Sharp selloff in oil as world runs out of storage space

By Sharon Cho and James Thornhill

(Bloomberg) – Crude extended its slide below $11 a barrel after the biggest oil exchange-traded fund unexpectedly began selling all its holdings of the most active contract amid rapidly dwindling storage capacity.

Futures fell about 17% in New York after losing a quarter of their value on Monday. The United States Oil Fund sold all of its West Texas Intermediate June contracts, significantly widening the spread between July WTI and raising concerns of a repeat of the collapse that sent oil below zero for the first time ever last week. US producers have started making crude deliveries to the nation’s emergency stockpile as storage space runs out.

Oil has lost more than 80% this year as the coronavirus outbreak vaporised demand for everything from gasoline to crude despite global efforts to stem the spread. The world’s biggest producers have pledged to slash daily output from the start of next month to try and balance the market, but the collapse in consumption has led to a swelling glut that’s testing storage limits worldwide.

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South Korea, which holds the fourth-biggest commercial storage capacity in Asia, was said to have run out of onshore space run by two big operators, while Singapore’s coastline has become even more congested with oil-laden tankers. In order to avoid the US hub of Cushing from becoming more than 90% full in May and June, total production shut-ins would have to equate to 1 million barrels a day this month, according to JPMorgan Chase & Co.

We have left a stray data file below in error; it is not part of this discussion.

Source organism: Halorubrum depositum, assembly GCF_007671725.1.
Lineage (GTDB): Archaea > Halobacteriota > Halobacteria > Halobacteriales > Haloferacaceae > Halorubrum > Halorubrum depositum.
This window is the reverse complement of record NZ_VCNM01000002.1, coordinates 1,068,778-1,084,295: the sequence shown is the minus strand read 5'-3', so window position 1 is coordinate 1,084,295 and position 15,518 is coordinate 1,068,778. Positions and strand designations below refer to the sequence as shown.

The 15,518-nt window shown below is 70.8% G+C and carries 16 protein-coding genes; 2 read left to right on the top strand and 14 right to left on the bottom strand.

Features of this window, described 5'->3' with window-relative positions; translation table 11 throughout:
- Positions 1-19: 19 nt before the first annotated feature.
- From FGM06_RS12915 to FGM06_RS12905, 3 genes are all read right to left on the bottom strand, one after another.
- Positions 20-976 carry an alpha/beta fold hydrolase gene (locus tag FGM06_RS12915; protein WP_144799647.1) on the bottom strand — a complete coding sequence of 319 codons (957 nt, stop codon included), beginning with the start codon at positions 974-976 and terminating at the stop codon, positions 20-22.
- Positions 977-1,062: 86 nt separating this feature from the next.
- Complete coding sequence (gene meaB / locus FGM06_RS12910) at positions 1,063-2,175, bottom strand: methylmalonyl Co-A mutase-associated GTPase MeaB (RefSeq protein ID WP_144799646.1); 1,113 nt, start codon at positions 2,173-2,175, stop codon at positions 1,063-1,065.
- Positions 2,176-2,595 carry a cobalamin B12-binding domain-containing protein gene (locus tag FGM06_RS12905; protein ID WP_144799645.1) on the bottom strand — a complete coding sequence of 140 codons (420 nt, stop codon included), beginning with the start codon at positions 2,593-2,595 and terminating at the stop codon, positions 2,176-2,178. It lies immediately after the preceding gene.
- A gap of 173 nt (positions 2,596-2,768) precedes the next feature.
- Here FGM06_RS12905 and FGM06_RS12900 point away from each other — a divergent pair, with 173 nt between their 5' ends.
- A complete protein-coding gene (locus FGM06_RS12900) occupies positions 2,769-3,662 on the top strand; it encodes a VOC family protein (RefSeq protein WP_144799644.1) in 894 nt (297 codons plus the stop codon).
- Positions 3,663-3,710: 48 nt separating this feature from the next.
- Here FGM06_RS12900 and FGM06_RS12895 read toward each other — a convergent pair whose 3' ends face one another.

“The startling June sell-off is in part due to the reality of storage facilities filling up rapidly,” said Stephen Innes, chief global market strategist at AxiCorp. “The pressure on global storage capacity for oil and oil products remains in focus.”

West Texas Intermediate for June delivery dropped $2.13 to $10.65 a barrel on the New York Mercantile Exchange as of 8:09 a.m. London time. Futures fell $4.16, or 25%, on Monday to close at $12.78. The gap with the July contract was wide at about $7 a barrel.